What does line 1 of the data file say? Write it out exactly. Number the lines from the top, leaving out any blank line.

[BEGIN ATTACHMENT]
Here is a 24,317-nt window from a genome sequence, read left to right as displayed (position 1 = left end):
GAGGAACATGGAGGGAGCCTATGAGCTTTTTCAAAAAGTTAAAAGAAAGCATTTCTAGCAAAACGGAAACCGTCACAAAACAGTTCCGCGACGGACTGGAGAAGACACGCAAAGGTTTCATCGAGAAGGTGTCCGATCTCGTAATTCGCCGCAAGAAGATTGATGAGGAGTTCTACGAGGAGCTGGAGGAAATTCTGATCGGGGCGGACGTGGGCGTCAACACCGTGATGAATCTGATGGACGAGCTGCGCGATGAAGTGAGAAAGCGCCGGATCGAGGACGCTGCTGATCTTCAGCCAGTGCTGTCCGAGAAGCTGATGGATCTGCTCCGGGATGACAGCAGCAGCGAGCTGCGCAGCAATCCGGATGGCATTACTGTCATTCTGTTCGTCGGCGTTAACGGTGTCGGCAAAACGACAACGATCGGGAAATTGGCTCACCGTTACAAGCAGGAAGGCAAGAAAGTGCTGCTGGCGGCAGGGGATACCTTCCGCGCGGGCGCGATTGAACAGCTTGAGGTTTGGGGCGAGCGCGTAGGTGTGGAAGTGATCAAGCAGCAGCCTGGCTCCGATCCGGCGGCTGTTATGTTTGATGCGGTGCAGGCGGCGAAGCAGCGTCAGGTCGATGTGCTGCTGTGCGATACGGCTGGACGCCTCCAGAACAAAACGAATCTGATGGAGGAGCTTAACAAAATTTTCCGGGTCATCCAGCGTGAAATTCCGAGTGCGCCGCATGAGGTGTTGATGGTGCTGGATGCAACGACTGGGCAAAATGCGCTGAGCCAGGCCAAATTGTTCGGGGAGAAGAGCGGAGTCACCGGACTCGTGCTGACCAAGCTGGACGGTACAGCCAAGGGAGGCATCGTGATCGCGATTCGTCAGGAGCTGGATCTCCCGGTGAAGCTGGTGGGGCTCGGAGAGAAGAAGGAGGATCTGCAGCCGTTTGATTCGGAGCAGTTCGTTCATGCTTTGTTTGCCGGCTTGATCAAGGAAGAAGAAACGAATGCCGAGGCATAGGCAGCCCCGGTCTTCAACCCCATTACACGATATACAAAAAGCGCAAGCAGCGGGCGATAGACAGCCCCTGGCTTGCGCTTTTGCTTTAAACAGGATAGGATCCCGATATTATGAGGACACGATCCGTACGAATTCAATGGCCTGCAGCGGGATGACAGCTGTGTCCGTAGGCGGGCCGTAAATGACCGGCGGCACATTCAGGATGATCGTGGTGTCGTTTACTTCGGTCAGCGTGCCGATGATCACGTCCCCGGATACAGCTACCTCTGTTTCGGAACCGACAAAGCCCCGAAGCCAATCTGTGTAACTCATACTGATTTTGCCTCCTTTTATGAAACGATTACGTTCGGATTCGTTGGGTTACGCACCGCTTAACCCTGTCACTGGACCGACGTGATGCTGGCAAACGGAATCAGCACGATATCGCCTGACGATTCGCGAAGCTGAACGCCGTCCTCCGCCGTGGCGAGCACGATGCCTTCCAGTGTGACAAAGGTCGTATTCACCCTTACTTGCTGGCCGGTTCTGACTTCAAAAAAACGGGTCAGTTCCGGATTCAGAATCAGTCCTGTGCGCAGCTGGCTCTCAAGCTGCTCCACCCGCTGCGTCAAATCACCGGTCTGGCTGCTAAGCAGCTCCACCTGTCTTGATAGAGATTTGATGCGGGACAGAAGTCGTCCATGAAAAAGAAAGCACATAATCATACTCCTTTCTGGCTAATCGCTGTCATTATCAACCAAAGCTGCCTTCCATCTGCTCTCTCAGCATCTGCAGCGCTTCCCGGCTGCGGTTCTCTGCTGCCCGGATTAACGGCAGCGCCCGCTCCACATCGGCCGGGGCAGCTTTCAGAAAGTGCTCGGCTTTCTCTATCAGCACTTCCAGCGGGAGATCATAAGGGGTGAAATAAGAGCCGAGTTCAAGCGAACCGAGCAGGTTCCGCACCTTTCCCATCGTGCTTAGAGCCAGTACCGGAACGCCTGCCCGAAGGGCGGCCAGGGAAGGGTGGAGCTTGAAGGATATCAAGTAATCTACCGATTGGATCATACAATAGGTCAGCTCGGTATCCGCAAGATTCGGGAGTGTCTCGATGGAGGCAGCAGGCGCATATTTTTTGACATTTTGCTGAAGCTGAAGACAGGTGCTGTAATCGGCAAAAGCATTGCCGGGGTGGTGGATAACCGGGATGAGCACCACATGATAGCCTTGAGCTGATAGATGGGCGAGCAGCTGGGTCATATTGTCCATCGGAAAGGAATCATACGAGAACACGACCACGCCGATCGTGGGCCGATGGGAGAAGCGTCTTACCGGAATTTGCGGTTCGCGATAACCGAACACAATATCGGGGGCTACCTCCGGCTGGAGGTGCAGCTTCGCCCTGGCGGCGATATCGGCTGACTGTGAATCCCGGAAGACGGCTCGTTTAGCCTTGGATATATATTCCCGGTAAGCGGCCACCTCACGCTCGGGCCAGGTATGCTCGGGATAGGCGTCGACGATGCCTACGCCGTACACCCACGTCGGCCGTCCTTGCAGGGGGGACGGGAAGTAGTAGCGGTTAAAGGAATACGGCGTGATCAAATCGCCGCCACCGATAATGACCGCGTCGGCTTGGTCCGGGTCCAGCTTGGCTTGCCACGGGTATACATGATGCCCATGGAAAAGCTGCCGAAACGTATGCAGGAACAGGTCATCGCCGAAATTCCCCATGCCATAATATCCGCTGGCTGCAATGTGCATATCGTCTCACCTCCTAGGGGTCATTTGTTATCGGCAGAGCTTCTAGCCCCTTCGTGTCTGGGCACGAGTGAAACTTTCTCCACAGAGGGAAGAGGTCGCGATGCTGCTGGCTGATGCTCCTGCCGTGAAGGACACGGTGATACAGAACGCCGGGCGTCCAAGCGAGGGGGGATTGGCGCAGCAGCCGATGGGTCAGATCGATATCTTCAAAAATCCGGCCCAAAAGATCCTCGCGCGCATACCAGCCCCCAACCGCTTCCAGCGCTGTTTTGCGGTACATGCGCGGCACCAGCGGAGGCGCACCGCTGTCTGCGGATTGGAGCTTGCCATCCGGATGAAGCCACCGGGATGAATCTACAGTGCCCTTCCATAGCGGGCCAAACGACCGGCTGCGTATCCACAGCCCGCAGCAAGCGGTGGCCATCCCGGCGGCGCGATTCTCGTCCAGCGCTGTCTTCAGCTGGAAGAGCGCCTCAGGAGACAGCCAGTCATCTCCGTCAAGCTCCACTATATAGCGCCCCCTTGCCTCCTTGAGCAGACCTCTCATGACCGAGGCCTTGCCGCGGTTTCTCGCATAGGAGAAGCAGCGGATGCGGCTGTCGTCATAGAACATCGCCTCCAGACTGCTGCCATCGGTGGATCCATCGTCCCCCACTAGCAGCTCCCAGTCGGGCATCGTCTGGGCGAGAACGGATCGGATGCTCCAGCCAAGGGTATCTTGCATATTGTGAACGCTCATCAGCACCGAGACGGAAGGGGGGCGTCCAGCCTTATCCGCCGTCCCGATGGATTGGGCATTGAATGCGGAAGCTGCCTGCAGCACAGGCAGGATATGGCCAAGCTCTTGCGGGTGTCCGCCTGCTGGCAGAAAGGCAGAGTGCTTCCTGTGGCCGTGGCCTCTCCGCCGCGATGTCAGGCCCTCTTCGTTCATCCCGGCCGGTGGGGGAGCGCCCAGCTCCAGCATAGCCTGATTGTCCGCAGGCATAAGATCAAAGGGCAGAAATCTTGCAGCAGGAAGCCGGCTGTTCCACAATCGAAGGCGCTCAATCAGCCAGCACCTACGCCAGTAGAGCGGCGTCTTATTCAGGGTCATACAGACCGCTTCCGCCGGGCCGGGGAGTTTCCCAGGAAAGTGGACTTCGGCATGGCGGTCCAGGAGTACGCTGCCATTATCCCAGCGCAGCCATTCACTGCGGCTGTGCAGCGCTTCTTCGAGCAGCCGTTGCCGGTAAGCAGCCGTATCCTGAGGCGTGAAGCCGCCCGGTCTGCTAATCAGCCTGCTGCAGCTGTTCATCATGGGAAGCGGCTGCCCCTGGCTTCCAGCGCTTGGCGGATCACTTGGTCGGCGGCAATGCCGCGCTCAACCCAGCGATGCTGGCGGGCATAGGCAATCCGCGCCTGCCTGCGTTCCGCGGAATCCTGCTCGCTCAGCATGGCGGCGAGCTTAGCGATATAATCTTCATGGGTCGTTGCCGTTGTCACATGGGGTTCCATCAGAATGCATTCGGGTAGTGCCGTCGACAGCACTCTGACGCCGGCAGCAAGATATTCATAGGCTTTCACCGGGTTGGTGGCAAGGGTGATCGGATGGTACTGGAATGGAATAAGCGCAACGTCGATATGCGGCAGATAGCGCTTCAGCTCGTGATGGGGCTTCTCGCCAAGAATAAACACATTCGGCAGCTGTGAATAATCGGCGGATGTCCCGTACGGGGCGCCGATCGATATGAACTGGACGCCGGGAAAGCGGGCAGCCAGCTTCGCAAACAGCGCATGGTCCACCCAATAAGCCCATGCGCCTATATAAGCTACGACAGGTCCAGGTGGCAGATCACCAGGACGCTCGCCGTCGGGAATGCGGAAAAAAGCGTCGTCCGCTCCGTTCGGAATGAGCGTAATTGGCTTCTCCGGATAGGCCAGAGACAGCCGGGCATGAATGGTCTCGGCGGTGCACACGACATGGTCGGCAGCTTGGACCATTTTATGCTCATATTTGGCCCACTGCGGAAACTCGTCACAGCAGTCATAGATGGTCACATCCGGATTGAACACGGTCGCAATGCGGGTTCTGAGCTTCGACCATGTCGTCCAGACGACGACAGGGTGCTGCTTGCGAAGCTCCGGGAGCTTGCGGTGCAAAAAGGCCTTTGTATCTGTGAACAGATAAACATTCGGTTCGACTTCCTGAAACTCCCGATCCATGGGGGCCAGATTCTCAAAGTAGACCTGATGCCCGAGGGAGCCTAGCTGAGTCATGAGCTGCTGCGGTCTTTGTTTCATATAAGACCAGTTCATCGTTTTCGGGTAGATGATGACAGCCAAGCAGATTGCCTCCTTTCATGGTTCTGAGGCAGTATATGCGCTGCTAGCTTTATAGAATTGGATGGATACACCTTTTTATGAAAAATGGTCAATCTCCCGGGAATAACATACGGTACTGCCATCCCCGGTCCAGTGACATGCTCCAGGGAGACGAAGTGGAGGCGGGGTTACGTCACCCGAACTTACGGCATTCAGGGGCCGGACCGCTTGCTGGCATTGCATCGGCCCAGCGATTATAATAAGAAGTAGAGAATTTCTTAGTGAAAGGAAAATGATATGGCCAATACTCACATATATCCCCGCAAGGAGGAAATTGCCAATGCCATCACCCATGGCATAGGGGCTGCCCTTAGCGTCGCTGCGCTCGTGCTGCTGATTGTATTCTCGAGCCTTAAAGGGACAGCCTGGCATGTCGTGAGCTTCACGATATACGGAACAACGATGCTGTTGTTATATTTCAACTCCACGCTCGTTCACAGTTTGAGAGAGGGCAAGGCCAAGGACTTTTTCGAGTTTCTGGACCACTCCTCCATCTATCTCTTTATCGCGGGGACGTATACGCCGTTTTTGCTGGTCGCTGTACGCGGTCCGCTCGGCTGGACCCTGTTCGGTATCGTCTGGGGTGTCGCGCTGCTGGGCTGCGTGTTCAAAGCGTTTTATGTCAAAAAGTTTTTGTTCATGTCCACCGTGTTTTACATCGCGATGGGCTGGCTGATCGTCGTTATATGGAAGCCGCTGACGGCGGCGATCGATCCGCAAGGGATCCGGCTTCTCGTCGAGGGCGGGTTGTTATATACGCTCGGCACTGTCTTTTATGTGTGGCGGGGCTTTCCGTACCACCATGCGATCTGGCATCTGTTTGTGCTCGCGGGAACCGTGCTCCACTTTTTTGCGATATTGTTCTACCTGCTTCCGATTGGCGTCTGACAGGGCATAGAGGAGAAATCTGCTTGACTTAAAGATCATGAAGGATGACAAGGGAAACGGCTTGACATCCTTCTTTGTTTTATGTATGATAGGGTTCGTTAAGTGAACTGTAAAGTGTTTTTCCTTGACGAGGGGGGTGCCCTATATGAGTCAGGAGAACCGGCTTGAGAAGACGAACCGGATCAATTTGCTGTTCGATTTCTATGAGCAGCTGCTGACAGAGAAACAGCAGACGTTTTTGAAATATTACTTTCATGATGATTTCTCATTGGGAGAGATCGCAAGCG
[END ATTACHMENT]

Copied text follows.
Here is a 24,317-nt window from a genome sequence, read left to right as displayed (position 1 = left end):